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Starnet fall conference: All about people, partnerships, progress

October 29/November 5, 2018: Volume 34, Issue 10

By Reginald Tucker

 

San Antonio—Raw, damp weather greeted many of those who turned out for the kickoff of the 2018 Starnet fall conference here earlier this month, but the unusually dreary conditions didn’t put a damper on the spirits of the convention guests in attendance at the sprawling La Cantera Resort & Spa.

“When we booked this venue three years ago, resort management told us it’s usually 70 degrees and sunny in San Antonio this time of year,” Jeanne Matson, Starnet president and CEO, said as she welcomed members during her opening presentation. “But when we arrived they said it was the worst October they’ve seen in years.”

Nonetheless, it was the group’s highest attendance ever for a fall membership meeting, according to Matson. Close to 400 people representing roughly 60% of Starnet’s 178 membership turned out for the event. “We believe it’s due to venue as well as the agenda,” she said.

The jam-packed conference meeting agenda and events schedule, by design, was predominately geared to foster networking amongst contractor members, vendor partners and Starnet staff; sharing best business/management practices; and, of course, education. There was also a half-day dedicated to instructional product demos focused on subfloor prep and moisture mitigation—a hot-button topic for many commercial flooring contractors.

It was all in keeping with the overriding conference theme, “Partnership for Growth,” which included member to member relations as well as alliances with the group’s preferred suppliers. “The members really like each other and learn from each other. Also, the vendor network is incredibly important to us,” Matson told FCNews. “When our members at the field level can partner with our vendors to create business and generate projects together, specify the materials and provide post-installation care—that’s where the partnership really comes together.”

Starnet vendors tend to agree. “As a charter vendor partner, Armstrong Flooring has benefited from Starnet’s ‘Partnership for Growth Initiative,’” said Shelley Ackerman, national sales manager, commercial groups. “Our partnership with Starnet affords us deeper and more meaningful access to their membership through board of director meeting participation, vendor roundtable meetings and meeting trade show opportunities. The partnership is truly a two-way street of collaboration, idea sharing and defining mutually agreed-upon goals.”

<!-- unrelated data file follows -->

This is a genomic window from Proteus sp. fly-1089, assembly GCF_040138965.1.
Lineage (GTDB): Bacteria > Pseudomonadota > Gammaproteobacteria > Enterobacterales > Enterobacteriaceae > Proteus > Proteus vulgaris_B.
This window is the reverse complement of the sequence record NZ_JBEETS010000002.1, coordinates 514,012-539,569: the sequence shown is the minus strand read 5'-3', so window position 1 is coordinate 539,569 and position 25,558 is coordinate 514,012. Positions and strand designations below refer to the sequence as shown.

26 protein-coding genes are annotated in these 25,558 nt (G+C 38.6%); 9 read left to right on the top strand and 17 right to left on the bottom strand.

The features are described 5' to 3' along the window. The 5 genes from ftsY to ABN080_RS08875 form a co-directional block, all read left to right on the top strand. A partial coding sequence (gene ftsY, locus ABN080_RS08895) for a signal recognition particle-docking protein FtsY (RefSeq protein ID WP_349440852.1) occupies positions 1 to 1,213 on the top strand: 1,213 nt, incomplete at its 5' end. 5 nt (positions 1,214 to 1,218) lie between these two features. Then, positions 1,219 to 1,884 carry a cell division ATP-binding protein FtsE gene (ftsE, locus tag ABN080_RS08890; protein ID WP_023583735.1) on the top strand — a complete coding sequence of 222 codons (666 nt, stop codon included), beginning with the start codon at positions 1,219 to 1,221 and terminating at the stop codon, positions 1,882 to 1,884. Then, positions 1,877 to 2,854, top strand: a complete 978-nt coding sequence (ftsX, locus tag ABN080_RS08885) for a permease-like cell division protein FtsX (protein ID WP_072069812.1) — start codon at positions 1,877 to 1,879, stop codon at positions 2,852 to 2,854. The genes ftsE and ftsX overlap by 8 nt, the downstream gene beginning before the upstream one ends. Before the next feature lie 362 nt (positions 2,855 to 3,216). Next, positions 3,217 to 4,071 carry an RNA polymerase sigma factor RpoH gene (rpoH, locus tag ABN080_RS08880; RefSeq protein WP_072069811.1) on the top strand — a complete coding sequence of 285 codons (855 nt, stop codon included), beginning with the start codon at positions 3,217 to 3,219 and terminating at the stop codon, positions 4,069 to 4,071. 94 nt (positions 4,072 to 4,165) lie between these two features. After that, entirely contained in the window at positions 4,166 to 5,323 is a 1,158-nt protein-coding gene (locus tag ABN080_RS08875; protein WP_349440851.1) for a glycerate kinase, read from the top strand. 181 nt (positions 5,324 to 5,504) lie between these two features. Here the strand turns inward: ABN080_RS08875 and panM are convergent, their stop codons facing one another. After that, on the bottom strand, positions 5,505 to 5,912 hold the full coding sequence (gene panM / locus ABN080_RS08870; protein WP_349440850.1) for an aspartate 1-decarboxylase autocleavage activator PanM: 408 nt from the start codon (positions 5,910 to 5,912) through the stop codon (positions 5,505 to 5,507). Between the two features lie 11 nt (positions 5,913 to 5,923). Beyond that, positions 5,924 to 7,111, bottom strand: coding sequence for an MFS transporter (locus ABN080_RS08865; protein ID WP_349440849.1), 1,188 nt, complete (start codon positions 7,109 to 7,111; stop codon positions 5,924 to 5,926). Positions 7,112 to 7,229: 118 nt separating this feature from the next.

Starnet contractors also attested to this key aspect of membership. “Starnet has fostered relationships with key individuals within a manufacturer at all levels, from the local representative and regional vice presidents and as far up as the national sales manager and president,” said Dave Triepke, CEO of Universal Metro, based in Santa Fe Springs, Calif.

For other contractor members such as CB Flooring, based in Columbia, Md., the primary benefit of an affiliation with Starnet is the ability to network with—and learn from—dealers across the nation who openly share their best practices. “The camaraderie in our group is amazing,” said Chuck Bode, president. “Starnet is a band of brothers and sisters who have joined together to help improve their businesses and preserve the role of the independent entrepreneur in a fast-changing industry.”

Catherine Franzella of Sun Interiors, based in Harahan, La., leverages her company’s partnership with Starnet as a means to accomplish several key objectives. For her, the fellowship the conference provides valuable opportunities to learn from larger companies and vendor partners. “We definitely strive to reinforce our connections with our vendor partners and other dealers when we head out to train,” she explained. “This gives time to network, communicate and strategize on ways to separate ourselves in the marketplace.”

As a growing player in the floor prep/moisture-mitigation world, Franzella said she received a wealth of important information and hands-on/visual training to take back to her business. On a more personal level, actively participating in the commercial cooperative has enabled her to grow “tremendously in the nearly two years since I attended my first meeting, both in knowledge and in confidence,” she told FCNews. “I’ve met people from all over the country who are in similar positions coming up in the next generation.”

And that’s precisely the point—putting members in the best possible position to succeed, Matson noted. “Our No. 1 focus is supporting our members as they grow,” Matson said. “When you read our mission statement, it’s really about improving their profitability. Obviously, the revenue growth is going to be a big part of that. But the more services they can offer their end users, the more products we can offer them to give them that profitability.”